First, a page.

The acrimonious spat in the MDC-T has not only shaken the foundations of the main opposition party, but, at worst, exposed the limitations in the mindset of those purporting to be fighting for freedom.
Not to the surprise of many, Speaker of parliament Jacob Mudenda refused to be dragged in the mud by both the Tendai Biti and Morgan Tsvangirai camps in their tug-of-war through returning the case to each camp with the advice that a court of law was the best avenue to seek redress and not parliament.
This decision is not surprising for several reasons.
First, Mudenda, being a staunch Zanu PF member, did not want to give the impression that he is an interested party in the MDC-T wrangle for the issues at stake are internal to the opposition party.
In addition, wisdom taught Mudenda that parliament has nothing to do with internal matters of a political entity like the MDC-T, for the issues at stake could only be resolved by a court of law and not the Speaker.
In addition, chances are remote that Mudenda could have made an early ruling for how can he stop the music when President Robert Mugabe still dances on the stage?
It is naïve and at worst misleading to assume that the Speaker is not interested in the affairs of the opposition for the longer the confusion drags on in the camp, the easier it becomes for Mugabe to entrench his dictatorship, thus perpetuating his grip on power in spite of his advanced age and misrule. Hence the decision to refer the case to the understaffed courts where it can drag on for years at the expense of the opposition and the oppressed.
Now that the case is back in the hands of complainants Biti of the Renewal Team and MDC-T deputy president Thokozani Khupe, what are the implications of seeking redress in a court of law?
As it stands, neither side is prepared to test the depth of the river as the current is unpredictable, not forgetting the fact that it’s infested with hungry crocodiles waiting to grab even a floating log.
By complying with Mudenda’s advice, both Biti and Khupe would have sought sanctuary in a lion’s den because Zimbabwean courts are considered as being supportive of Mugabe at the expense of those seeking justice, making the MDC-T factions’ move synonymous with seeking treatment from a witch.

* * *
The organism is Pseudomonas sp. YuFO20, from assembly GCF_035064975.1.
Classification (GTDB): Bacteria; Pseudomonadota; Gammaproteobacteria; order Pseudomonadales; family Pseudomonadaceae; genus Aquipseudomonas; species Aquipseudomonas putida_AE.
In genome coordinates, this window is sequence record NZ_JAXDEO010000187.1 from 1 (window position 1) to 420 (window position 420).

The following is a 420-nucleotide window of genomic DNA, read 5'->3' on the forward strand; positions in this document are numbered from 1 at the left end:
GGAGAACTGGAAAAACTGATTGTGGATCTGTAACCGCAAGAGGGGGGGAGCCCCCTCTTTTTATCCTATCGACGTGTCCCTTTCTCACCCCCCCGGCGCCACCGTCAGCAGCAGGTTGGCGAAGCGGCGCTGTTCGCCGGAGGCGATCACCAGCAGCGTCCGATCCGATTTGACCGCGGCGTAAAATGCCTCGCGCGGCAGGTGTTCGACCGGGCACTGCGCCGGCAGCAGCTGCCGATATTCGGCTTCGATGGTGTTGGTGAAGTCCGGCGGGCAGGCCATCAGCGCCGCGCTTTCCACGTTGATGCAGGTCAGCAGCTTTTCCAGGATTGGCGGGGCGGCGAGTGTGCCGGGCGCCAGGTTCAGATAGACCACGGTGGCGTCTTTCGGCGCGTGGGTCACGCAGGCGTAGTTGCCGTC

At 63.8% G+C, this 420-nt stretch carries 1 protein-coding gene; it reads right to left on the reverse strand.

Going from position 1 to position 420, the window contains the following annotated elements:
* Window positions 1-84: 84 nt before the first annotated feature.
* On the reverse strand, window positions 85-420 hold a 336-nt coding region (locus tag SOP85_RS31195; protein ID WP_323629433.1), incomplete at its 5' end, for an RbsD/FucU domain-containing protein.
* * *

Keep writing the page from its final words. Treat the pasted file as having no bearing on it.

It is no secret that under Mugabe’s rule, the judiciary has increasingly been perceived as sadly an extension of Zanu PF’s repressive arm and for the opposition to approach this institution to resolve its internal matters is naïve and at worst unfortunate.
In any case, Biti’s camp would be the first to take such a gamble not only because it has little to lose from this debacle, taking into consideration the fact that expelled MDC-T deputy treasurer-general Elton Mangoma has pursued this route before although without success in a bid to block his expulsion from the party.
Indeed, the camp may also capitalise on the combined legal expertise of Biti and his new-found ally MDC leader Welshman Ncube to push for a court confrontation, not forgetting Mugabe’s blessings for their agenda as pronounced in his recent utterances when he weighed in into the saga.
Since Mugabe has publicly exposed his interest in the case, it’s a wonder if any judge would dare rule against the Renewal Team; hence it is a better option for the Biti camp to follow Mudenda’s advice.
However, the route is a double-edged sword for both camps as it loosens their grip on the case, leaving it in the hands of someone to deliver a final verdict, which may not be favourable.
In addition, a court tussle isn’t only time-consuming for both camps, but costly financially at a time the Tsvangirai camp especially is in dire financial constraints, a dilemma the Biti camp may capitalise on as they are alleged to have the backing of donors.
In addition, a court confrontation would be a blessing in disguise for the Biti camp as it can be a effective public relations machinery at the expense of the Tsvangirai camp that is likely to be badly bruised even if it wins, for who would opt to dry their pants in public?